So – I got to the office on Monday morning (3 days ago) and received an invitation to a wedding that was to be held on Wednesday (yesterday). This wasn’t a good start – because Wednesday already was booked with too many activities!

When Les and I met at home for lunch, we discussed the wedding invitation – and Les then showed me that we had received another 2 invites – one for that day (Monday) and one for Tuesday! We decided we couldn’t do Monday or Tuesday, but the father, mother, and sister of the bride on Wed were all good friends, so we made a plan.

The invitation stated that the wedding party would be at a local guest house/hotel from 2 pm to 8 pm. I already had a gathering planned for 3, Les had plans for his Sahalu game at 3:30, and at 5:30 there was a farewell dinner and party planned for a missionary team family who is leaving in a week. Hmmmm – how to make it across town and back during that time????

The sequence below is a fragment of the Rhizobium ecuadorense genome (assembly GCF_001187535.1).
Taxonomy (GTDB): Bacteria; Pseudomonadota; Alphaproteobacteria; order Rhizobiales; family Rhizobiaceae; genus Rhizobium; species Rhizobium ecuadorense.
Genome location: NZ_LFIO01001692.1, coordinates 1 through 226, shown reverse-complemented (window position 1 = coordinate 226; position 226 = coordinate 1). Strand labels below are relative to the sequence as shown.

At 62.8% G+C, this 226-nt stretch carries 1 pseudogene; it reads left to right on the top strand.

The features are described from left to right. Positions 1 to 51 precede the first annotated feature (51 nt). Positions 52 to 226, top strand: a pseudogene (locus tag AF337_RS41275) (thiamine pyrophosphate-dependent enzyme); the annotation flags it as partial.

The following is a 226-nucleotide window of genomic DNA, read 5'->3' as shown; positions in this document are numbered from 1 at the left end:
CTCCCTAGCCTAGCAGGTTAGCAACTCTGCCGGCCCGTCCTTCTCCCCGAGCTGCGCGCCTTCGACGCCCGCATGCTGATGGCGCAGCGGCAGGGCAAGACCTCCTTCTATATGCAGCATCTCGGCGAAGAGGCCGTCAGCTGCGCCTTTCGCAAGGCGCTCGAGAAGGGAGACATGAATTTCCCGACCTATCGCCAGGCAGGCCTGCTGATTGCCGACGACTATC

We ordered a taxi to come to the hospital at 1:45 to pick us up on Wed. That morning we phoned to the father of the bride to let him know we planned to arrive right at 2 – because there is something known here as “Nepali time”. In other words – nothing starts on time – especially weddings.

Debbie dressed in her sari, and Les put on his fancy vest, and we rode to the party location – arriving just at 2. The only person there from the family was the father of the bride. We enjoyed chatting with him for about 15 minutes – and he started apologizing for the lateness of his family… A few minutes later, the mom and sister of the bride came in. At about 2:40, they invited us to start eating – there is always a feast served at these functions. So – we filled our plates and enjoyed yummy rice with beans, curried vegetables, spicy paneer, goat meat, etc. By the time we finished eating, the groom had come in, so we were introduced to him.